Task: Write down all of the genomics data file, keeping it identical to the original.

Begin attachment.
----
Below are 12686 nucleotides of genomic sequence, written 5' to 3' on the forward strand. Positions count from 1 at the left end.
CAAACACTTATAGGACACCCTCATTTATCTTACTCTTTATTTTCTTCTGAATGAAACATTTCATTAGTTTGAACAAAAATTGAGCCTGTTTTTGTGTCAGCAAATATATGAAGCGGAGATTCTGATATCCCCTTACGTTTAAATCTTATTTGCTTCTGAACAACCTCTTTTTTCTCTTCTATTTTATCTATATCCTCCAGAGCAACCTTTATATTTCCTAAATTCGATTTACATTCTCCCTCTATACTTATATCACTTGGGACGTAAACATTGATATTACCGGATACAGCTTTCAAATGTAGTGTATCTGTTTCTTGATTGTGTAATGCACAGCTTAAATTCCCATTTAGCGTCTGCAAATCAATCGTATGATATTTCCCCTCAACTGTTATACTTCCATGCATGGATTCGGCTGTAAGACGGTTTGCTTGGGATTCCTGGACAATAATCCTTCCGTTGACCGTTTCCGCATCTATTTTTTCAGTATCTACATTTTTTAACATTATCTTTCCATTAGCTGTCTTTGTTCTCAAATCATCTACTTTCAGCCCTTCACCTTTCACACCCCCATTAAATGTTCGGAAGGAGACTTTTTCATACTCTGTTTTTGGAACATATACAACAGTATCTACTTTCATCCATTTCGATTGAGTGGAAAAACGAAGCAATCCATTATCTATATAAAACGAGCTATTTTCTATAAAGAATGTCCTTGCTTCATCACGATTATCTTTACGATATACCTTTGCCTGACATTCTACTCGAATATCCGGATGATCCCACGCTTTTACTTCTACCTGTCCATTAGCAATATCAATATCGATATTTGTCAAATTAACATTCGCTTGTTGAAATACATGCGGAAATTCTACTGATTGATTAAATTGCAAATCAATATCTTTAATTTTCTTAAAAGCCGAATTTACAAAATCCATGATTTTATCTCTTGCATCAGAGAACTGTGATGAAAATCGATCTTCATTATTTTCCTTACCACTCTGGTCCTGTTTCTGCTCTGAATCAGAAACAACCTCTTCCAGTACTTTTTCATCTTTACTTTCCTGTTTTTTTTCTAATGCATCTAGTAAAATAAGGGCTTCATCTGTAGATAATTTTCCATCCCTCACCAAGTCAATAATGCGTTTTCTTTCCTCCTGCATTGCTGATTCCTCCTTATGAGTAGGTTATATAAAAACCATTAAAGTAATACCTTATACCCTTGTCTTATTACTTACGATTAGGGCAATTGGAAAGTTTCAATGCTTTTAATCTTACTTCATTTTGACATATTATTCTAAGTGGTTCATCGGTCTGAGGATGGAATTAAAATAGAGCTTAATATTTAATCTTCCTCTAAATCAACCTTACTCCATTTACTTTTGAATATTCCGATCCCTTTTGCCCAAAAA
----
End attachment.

Below are 12686 nucleotides of genomic sequence, written 5' to 3' on the forward strand. Positions count from 1 at the left end.
CAAACACTTATAGGACACCCTCATTTATCTTACTCTTTATTTTCTTCTGAATGAAACATTTCATTAGTTTGAACAAAAATTGAGCCTGTTTTTGTGTCAGCAAATATATGAAGCGGAGATTCTGATATCCCCTTACGTTTAAATCTTATTTGCTTCTGAACAACCTCTTTTTTCTCTTCTATTTTATCTATATCCTCCAGAGCAACCTTTATATTTCCTAAATTCGATTTACATTCTCCCTCTATACTTATATCACTTGGGACGTAAACATTGATATTACCGGATACAGCTTTCAAATGTAGTGTATCTGTTTCTTGATTGTGTAATGCACAGCTTAAATTCCCATTTAGCGTCTGCAAATCAATCGTATGATATTTCCCCTCAACTGTTATACTTCCATGCATGGATTCGGCTGTAAGACGGTTTGCTTGGGATTCCTGGACAATAATCCTTCCGTTGACCGTTTCCGCATCTATTTTTTCAGTATCTACATTTTTTAACATTATCTTTCCATTAGCTGTCTTTGTTCTCAAATCATCTACTTTCAGCCCTTCACCTTTCACACCCCCATTAAATGTTCGGAAGGAGACTTTTTCATACTCTGTTTTTGGAACATATACAACAGTATCTACTTTCATCCATTTCGATTGAGTGGAAAAACGAAGCAATCCATTATCTATATAAAACGAGCTATTTTCTATAAAGAATGTCCTTGCTTCATCACGATTATCTTTACGATATACCTTTGCCTGACATTCTACTCGAATATCCGGATGATCCCACGCTTTTACTTCTACCTGTCCATTAGCAATATCAATATCGATATTTGTCAAATTAACATTCGCTTGTTGAAATACATGCGGAAATTCTACTGATTGATTAAATTGCAAATCAATATCTTTAATTTTCTTAAAAGCCGAATTTACAAAATCCATGATTTTATCTCTTGCATCAGAGAACTGTGATGAAAATCGATCTTCATTATTTTCCTTACCACTCTGGTCCTGTTTCTGCTCTGAATCAGAAACAACCTCTTCCAGTACTTTTTCATCTTTACTTTCCTGTTTTTTTTCTAATGCATCTAGTAAAATAAGGGCTTCATCTGTAGATAATTTTCCATCCCTCACCAAGTCAATAATGCGTTTTCTTTCCTCCTGCATTGCTGATTCCTCCTTATGAGTAGGTTATATAAAAACCATTAAAGTAATACCTTATACCCTTGTCTTATTACTTACGATTAGGGCAATTGGAAAGTTTCAATGCTTTTAATCTTACTTCATTTTGACATATTATTCTAAGTGGTTCATCGGTCTGAGGATGGAATTAAAATAGAGCTTAATATTTAATCTTCCTCTAAATCAACCTTACTCCATTTACTTTTGAATATTCCGATCCCTTTTGCCCAAAAA